Collaborator wanted to help develop a hybridizing app.

I have been considering developing a mobile (android) app to help me reduce the workload of my hybridizing program. There would be a greater chance of success and the effort would probably yield a better and more timely product if was a team effort. Are there any interested parties out there willing to team up on such a project?

As a first iteration I simply want to record a cross and print labels on-the-fly. I’ve been perusing mobile label printers and wonder if anyone has experience with using a label printer in their own program?

Wouldn’t that be cool.

I’m on an iPhone platform, so I can’t be your collaborator. But I’m definitely going to check on mobile label printers. It would be nice to be able to Print as you Pollinate. (and have it all go into a database at the same time)

There’s no reason that two front ends couldn’t be developed simultaneously to work off the same back end. In fact, it would be easy enough to make a browser based front end too. Most of the work is in the back end.

I’m definitely going to check on mobile label printers.

Not so long ago - two years maybe - there were no affordable portable label printers much less any having Bluetooth compatibility. Now we have at least this one.

Epson LW-600P

It looks like a good choice because it is relatively inexpensive and Epson offers mobile developer tools for it. It also gets good reviews at various places because it uses some sort of cassette for labels which eliminates jamming.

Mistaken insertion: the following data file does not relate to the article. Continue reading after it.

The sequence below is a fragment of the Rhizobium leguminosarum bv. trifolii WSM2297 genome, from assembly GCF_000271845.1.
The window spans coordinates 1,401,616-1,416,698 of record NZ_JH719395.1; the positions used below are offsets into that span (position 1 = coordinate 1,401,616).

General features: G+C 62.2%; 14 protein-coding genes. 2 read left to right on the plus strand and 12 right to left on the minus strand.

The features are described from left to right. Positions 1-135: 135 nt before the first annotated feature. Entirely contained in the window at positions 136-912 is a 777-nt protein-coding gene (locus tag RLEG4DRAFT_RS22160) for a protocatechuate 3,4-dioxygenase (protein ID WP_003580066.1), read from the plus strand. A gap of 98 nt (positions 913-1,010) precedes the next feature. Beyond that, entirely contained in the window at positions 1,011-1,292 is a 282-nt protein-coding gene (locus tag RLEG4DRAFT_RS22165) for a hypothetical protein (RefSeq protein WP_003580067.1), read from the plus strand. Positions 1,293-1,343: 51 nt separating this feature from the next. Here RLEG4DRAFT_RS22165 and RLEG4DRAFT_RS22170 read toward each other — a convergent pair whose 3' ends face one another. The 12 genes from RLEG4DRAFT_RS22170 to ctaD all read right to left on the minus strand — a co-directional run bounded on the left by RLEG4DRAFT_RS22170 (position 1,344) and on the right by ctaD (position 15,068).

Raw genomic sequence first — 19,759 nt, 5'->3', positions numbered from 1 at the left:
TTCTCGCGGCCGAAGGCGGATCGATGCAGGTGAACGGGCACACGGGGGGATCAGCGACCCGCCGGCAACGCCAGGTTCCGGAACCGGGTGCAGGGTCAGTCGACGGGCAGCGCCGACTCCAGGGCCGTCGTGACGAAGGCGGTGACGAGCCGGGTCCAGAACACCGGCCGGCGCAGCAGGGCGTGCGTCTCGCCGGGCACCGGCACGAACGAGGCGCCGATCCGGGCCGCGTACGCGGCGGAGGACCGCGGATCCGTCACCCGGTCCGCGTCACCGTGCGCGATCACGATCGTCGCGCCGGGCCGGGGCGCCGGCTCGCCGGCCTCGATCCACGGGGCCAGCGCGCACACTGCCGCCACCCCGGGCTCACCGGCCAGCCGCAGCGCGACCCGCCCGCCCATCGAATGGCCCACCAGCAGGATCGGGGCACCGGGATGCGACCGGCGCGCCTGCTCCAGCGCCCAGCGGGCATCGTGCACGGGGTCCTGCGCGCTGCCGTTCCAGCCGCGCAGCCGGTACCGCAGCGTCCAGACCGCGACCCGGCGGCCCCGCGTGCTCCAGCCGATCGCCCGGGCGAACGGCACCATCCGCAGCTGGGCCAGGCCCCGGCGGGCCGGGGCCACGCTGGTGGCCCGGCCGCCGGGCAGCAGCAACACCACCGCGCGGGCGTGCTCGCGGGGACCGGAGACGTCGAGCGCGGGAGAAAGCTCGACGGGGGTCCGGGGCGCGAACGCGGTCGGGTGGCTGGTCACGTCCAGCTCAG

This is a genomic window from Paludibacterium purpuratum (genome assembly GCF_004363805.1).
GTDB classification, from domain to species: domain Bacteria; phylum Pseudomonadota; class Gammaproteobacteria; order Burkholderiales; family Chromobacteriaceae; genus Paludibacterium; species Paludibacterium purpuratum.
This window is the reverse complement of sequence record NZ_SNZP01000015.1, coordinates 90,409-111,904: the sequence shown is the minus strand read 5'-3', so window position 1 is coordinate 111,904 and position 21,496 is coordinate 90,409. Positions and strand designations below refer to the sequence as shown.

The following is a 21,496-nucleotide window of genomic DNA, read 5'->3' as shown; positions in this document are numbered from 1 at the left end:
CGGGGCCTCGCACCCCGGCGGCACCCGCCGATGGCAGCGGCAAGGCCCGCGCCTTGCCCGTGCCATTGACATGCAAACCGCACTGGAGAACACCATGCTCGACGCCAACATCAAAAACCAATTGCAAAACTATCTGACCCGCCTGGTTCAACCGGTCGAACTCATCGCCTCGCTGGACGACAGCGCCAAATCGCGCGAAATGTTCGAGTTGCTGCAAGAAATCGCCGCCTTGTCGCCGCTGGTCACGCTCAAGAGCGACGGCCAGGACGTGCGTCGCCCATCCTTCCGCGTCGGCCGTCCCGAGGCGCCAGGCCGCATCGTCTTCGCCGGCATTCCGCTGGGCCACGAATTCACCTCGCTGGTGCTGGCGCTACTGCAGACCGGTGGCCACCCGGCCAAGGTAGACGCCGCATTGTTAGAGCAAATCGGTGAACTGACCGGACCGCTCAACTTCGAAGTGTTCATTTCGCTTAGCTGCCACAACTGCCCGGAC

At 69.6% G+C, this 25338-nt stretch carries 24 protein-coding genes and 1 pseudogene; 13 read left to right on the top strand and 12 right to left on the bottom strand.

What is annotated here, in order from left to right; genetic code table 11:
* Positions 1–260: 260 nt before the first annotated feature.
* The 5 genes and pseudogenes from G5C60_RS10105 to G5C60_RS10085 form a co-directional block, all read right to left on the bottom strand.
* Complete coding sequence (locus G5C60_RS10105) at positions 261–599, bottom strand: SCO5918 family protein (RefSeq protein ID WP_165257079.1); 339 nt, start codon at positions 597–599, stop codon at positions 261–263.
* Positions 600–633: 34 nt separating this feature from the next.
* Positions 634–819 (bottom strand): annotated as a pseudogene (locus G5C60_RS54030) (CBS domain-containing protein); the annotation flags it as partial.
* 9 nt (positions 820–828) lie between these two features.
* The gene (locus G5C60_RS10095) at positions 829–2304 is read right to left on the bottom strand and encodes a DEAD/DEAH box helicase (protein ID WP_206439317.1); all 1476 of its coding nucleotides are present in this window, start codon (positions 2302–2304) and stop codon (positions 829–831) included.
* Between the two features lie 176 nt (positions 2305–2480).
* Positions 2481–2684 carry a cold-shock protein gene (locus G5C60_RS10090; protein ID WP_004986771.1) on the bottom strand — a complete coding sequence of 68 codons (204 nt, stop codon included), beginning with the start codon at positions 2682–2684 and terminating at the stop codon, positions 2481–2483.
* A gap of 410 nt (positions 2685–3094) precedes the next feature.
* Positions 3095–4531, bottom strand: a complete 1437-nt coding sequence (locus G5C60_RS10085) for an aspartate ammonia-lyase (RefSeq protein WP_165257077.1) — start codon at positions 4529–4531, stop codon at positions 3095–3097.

It’s probably a good choice even using just the Epson native software if we can find labels that work for us. I’m getting tired of making my own.

I wrote this post before reading Don’s two new posts from last night but I’m too lazy to edit. Talking about same Epson LW-600P:

I’m intrigued by this printer.

Right now before I go out pollinating I print out twenty or so (depending on how much pollen I have) slip-on horticultural labels from my printer in the office before I go out pollinating. I print the name of the pollen parent, and occasionally also print the date. So if I have six pollens to work with I might head out with 120 labels. Often I end up running out of one pollen’s label, but having lots leftover tags of other pollens. There is a crate-load of wasted plastic at the end of the season, as I’m too lazy to always search through leftover labels to find any for that morning’s pollinations.

So, potentially, with the printer to which I linked above, one could print the labels right out in the field…you can spot three flowers that you want to pollinate, choose which pollen you want to use, and boom, print the label. If the labels are weatherproof, one could just wrap the label around the stem and stick it to itself, right? You could include more information such as the seed parent and the pollination date if you so wished. (Including the seed parent on the label would speed hip collection in the fall…right now I have to write the seed parent on the ziploc before putting in the hips…